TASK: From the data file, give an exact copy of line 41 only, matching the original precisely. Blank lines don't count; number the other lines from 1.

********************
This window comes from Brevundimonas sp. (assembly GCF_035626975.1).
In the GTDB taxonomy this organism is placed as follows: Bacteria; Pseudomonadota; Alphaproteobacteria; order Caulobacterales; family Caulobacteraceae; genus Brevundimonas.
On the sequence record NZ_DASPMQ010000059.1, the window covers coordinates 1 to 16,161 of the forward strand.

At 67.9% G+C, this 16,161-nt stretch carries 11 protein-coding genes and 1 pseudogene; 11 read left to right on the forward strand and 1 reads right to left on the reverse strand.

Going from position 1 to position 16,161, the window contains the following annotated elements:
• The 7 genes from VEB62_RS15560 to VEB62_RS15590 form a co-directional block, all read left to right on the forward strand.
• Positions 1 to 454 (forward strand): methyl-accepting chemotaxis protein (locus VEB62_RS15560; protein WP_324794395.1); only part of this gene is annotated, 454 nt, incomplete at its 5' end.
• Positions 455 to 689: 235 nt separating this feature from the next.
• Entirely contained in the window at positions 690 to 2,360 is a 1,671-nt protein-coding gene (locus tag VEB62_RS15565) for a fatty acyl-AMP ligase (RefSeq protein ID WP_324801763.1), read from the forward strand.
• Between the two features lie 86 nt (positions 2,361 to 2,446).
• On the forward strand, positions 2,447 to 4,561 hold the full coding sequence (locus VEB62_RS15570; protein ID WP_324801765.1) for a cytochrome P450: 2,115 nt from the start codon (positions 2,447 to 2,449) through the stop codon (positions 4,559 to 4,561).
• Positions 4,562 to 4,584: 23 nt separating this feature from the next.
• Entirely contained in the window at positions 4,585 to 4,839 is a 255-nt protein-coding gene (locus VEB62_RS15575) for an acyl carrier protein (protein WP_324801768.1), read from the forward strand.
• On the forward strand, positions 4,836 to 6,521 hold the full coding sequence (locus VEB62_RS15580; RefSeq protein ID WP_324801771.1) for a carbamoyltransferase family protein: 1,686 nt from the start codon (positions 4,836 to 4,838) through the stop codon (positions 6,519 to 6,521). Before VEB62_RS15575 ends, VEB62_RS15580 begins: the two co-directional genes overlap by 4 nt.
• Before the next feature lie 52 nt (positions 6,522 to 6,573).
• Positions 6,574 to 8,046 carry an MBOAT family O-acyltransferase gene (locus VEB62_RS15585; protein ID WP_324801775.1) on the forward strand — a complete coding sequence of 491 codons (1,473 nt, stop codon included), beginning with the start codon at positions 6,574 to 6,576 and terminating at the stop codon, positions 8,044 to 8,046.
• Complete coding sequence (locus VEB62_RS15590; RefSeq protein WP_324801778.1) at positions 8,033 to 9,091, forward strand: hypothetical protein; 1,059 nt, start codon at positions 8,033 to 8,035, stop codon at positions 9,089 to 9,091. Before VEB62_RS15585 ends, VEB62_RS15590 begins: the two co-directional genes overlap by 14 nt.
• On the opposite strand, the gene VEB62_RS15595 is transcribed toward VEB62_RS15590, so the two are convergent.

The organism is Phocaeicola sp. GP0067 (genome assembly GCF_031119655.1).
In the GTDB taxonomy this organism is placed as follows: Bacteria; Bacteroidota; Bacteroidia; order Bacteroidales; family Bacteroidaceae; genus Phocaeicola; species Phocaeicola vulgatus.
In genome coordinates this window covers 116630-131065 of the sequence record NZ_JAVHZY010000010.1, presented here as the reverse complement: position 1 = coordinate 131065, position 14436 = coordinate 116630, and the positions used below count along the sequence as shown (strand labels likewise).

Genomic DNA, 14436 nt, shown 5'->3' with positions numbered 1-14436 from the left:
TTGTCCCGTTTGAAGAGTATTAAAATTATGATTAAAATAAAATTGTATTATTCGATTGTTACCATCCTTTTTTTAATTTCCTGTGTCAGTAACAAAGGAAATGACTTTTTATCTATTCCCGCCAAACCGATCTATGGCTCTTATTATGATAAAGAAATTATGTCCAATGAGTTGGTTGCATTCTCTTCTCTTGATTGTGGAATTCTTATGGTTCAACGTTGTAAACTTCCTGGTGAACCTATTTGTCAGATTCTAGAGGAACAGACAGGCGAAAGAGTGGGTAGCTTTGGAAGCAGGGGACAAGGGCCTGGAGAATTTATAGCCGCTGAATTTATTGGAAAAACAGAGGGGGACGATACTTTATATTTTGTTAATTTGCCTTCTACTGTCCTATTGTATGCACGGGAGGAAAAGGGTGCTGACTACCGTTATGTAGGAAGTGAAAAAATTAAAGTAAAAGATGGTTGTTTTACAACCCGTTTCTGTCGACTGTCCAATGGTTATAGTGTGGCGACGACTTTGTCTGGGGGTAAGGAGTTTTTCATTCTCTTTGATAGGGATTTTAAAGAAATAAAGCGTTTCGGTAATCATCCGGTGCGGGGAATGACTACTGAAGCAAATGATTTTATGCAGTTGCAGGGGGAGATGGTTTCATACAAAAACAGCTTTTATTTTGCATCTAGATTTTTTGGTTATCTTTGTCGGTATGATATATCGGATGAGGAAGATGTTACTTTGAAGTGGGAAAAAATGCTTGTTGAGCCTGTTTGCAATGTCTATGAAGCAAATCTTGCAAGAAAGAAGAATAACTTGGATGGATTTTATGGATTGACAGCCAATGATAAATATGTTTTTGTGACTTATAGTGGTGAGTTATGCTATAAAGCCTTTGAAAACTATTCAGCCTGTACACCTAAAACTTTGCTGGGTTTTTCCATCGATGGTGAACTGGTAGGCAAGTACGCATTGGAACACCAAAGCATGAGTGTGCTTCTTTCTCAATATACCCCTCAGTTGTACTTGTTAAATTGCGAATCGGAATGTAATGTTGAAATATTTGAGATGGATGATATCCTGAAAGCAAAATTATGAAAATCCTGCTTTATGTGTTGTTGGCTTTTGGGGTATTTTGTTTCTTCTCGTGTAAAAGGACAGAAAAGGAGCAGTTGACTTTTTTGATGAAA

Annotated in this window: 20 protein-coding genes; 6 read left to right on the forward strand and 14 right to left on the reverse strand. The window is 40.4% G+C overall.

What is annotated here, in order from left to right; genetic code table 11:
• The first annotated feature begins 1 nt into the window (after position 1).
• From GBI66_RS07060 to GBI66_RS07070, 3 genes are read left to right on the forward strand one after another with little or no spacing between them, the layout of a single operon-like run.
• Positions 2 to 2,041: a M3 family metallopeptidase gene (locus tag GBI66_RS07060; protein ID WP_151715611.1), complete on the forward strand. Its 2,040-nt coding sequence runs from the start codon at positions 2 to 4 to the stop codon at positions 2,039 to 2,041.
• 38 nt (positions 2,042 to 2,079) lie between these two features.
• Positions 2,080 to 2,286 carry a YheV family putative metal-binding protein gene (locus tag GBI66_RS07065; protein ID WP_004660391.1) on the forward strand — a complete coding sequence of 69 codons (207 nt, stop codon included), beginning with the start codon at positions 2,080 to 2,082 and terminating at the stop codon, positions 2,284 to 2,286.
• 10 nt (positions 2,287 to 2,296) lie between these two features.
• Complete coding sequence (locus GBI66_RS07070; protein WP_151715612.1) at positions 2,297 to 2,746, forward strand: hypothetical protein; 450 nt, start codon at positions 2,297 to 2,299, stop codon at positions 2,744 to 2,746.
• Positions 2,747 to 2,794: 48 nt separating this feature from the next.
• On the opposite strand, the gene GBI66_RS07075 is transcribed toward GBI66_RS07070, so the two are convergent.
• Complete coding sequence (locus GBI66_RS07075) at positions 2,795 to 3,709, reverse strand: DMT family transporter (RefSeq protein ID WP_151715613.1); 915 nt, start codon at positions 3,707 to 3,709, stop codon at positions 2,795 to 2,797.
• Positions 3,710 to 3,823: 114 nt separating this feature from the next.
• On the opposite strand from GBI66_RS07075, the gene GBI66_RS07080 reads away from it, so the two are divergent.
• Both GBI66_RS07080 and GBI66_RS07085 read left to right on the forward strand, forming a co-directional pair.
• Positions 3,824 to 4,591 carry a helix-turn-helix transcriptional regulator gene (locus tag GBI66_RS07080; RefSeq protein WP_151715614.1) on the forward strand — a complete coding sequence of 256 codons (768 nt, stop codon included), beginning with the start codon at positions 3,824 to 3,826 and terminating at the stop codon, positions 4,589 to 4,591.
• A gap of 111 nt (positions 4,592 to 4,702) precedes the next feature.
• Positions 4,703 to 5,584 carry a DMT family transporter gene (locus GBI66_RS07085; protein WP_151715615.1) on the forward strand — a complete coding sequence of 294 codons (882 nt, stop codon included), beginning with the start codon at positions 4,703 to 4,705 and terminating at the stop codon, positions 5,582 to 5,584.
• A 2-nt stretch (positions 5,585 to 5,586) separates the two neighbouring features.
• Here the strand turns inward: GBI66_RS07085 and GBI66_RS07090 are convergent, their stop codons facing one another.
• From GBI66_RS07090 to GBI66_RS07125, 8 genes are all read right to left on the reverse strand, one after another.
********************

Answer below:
• Positions 4,703 to 5,584 carry a DMT family transporter gene (locus GBI66_RS07085; protein WP_151715615.1) on the forward strand — a complete coding sequence of 294 codons (882 nt, stop codon included), beginning with the start codon at positions 4,703 to 4,705 and terminating at the stop codon, positions 5,582 to 5,584.